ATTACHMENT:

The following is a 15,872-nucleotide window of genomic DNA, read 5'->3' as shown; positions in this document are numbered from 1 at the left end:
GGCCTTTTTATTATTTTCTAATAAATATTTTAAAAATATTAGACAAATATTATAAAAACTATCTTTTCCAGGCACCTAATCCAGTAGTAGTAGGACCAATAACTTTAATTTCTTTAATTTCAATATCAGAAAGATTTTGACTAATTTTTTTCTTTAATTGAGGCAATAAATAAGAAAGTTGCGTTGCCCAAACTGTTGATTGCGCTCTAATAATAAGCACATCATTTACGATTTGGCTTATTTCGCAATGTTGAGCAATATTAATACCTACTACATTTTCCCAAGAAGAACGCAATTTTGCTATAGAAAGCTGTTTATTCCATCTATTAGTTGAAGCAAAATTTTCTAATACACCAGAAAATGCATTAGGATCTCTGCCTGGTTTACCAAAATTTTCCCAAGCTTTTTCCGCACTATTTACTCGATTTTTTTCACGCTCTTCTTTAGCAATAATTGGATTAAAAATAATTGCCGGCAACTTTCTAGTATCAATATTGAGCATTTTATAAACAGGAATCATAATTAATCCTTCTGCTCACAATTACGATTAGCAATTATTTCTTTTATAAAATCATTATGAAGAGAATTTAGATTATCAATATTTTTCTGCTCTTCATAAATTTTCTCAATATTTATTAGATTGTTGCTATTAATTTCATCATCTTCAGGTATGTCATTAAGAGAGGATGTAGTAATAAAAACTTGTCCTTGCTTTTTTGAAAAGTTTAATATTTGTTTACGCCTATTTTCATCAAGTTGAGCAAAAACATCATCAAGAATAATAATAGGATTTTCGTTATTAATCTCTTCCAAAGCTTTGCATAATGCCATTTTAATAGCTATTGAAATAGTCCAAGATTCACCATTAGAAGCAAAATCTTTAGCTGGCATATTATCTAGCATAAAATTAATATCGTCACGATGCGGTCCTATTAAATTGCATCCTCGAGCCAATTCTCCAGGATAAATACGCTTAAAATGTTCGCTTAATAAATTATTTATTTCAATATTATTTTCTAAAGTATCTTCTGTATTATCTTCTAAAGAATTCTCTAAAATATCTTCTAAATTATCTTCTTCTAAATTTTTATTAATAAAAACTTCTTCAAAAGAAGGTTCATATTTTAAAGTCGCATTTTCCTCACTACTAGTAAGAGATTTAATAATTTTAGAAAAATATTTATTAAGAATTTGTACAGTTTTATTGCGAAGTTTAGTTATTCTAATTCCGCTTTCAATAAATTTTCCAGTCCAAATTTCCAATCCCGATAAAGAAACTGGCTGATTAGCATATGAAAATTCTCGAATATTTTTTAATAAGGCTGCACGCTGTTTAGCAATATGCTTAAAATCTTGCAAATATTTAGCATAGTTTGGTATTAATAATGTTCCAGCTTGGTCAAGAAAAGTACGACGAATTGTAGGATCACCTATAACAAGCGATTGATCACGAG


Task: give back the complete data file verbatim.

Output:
The following is a 15,872-nucleotide window of genomic DNA, read 5'->3' as shown; positions in this document are numbered from 1 at the left end:
GGCCTTTTTATTATTTTCTAATAAATATTTTAAAAATATTAGACAAATATTATAAAAACTATCTTTTCCAGGCACCTAATCCAGTAGTAGTAGGACCAATAACTTTAATTTCTTTAATTTCAATATCAGAAAGATTTTGACTAATTTTTTTCTTTAATTGAGGCAATAAATAAGAAAGTTGCGTTGCCCAAACTGTTGATTGCGCTCTAATAATAAGCACATCATTTACGATTTGGCTTATTTCGCAATGTTGAGCAATATTAATACCTACTACATTTTCCCAAGAAGAACGCAATTTTGCTATAGAAAGCTGTTTATTCCATCTATTAGTTGAAGCAAAATTTTCTAATACACCAGAAAATGCATTAGGATCTCTGCCTGGTTTACCAAAATTTTCCCAAGCTTTTTCCGCACTATTTACTCGATTTTTTTCACGCTCTTCTTTAGCAATAATTGGATTAAAAATAATTGCCGGCAACTTTCTAGTATCAATATTGAGCATTTTATAAACAGGAATCATAATTAATCCTTCTGCTCACAATTACGATTAGCAATTATTTCTTTTATAAAATCATTATGAAGAGAATTTAGATTATCAATATTTTTCTGCTCTTCATAAATTTTCTCAATATTTATTAGATTGTTGCTATTAATTTCATCATCTTCAGGTATGTCATTAAGAGAGGATGTAGTAATAAAAACTTGTCCTTGCTTTTTTGAAAAGTTTAATATTTGTTTACGCCTATTTTCATCAAGTTGAGCAAAAACATCATCAAGAATAATAATAGGATTTTCGTTATTAATCTCTTCCAAAGCTTTGCATAATGCCATTTTAATAGCTATTGAAATAGTCCAAGATTCACCATTAGAAGCAAAATCTTTAGCTGGCATATTATCTAGCATAAAATTAATATCGTCACGATGCGGTCCTATTAAATTGCATCCTCGAGCCAATTCTCCAGGATAAATACGCTTAAAATGTTCGCTTAATAAATTATTTATTTCAATATTATTTTCTAAAGTATCTTCTGTATTATCTTCTAAAGAATTCTCTAAAATATCTTCTAAATTATCTTCTTCTAAATTTTTATTAATAAAAACTTCTTCAAAAGAAGGTTCATATTTTAAAGTCGCATTTTCCTCACTACTAGTAAGAGATTTAATAATTTTAGAAAAATATTTATTAAGAATTTGTACAGTTTTATTGCGAAGTTTAGTTATTCTAATTCCGCTTTCAATAAATTTTCCAGTCCAAATTTCCAATCCCGATAAAGAAACTGGCTGATTAGCATATGAAAATTCTCGAATATTTTTTAATAAGGCTGCACGCTGTTTAGCAATATGCTTAAAATCTTGCAAATATTTAGCATAGTTTGGTATTAATAATGTTCCAGCTTGGTCAAGAAAAGTACGACGAATTGTAGGATCACCTATAACAAGCGATTGATCACGAG